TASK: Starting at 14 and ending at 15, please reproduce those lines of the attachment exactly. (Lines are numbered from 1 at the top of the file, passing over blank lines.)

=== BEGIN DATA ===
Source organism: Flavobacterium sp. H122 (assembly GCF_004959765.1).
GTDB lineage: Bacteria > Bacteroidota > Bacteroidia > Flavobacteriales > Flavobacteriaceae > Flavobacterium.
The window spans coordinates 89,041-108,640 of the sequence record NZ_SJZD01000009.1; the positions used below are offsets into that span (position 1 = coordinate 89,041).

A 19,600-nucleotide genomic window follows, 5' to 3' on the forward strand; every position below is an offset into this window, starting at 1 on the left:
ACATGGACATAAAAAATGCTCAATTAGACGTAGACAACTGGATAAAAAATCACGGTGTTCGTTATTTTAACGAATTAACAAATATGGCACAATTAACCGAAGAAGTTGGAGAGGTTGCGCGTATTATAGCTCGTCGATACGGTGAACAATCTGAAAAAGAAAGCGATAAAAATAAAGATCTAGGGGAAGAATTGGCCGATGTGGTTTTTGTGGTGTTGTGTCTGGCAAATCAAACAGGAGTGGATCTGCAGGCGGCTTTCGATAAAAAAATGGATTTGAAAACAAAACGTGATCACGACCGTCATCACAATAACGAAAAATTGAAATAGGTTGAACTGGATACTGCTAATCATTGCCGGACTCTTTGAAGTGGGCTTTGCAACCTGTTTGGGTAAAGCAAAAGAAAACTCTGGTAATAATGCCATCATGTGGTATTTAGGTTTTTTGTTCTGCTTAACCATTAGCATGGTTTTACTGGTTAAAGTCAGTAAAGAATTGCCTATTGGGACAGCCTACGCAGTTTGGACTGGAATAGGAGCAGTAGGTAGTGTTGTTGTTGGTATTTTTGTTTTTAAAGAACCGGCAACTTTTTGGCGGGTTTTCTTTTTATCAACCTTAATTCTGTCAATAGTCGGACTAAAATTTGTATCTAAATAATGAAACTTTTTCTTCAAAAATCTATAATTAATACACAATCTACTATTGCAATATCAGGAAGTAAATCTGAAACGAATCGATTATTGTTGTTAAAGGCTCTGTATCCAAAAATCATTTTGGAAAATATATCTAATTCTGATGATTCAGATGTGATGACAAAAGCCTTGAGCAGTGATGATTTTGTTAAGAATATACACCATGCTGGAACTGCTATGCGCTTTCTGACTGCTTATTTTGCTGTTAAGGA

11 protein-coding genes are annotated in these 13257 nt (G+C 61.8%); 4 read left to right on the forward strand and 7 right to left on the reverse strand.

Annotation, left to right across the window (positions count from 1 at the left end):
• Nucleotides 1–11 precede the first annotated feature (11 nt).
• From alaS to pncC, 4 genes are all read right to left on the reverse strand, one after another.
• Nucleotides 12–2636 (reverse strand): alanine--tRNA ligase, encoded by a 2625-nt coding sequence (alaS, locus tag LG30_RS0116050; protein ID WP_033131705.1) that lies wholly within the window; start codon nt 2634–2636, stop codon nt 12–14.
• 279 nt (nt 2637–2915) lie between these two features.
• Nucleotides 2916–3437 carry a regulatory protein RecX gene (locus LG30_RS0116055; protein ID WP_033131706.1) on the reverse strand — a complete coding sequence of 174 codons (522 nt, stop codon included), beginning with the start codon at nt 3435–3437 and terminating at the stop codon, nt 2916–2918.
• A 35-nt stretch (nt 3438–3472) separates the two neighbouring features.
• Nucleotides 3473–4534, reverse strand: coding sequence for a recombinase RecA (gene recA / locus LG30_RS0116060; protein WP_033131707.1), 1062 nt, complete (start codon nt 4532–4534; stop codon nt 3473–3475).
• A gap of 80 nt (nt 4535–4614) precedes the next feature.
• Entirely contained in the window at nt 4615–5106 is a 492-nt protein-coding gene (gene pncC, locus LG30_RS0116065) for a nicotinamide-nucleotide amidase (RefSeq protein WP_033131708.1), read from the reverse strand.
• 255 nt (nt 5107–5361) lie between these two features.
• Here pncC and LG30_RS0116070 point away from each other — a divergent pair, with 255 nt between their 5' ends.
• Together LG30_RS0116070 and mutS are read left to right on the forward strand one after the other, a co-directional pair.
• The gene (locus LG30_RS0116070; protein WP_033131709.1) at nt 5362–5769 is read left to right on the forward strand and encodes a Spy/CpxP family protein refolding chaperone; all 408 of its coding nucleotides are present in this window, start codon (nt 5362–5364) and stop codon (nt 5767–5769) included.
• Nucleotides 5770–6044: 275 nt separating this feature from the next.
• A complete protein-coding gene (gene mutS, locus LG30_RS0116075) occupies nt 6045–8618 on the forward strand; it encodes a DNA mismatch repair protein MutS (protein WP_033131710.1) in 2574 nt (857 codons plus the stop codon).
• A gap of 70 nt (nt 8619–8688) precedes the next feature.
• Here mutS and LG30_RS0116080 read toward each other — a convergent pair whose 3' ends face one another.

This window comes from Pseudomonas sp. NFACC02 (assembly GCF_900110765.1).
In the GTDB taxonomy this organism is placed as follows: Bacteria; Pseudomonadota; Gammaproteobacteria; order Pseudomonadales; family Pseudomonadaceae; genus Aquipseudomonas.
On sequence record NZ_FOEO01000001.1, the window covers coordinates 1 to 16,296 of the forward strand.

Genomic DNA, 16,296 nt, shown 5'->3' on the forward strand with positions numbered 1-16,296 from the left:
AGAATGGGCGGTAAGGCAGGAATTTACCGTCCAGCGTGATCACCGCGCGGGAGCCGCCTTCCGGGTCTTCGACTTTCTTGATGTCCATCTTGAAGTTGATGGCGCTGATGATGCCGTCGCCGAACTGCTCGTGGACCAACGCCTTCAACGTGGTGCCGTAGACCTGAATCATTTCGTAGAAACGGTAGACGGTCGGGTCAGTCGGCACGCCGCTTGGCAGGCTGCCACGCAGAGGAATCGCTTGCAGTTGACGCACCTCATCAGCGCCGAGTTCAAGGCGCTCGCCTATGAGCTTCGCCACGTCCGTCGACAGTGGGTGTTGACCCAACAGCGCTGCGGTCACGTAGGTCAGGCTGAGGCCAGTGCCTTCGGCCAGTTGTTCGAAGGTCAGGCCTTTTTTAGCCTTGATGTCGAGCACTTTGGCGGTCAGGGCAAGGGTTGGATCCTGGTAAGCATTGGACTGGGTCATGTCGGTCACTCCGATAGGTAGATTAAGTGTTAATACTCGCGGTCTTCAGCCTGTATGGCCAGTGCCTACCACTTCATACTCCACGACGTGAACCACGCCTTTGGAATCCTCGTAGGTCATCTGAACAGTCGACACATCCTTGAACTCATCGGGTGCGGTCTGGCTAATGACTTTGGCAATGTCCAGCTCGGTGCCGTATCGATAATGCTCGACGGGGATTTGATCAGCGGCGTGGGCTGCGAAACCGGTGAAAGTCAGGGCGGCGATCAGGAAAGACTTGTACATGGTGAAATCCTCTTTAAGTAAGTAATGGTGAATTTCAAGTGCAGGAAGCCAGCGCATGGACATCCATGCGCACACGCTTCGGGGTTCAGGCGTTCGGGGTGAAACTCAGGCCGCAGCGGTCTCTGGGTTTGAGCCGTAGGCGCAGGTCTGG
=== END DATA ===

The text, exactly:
• Nucleotides 3473–4534, reverse strand: coding sequence for a recombinase RecA (gene recA / locus LG30_RS0116060; protein WP_033131707.1), 1062 nt, complete (start codon nt 4532–4534; stop codon nt 3473–3475).
• A gap of 80 nt (nt 4535–4614) precedes the next feature.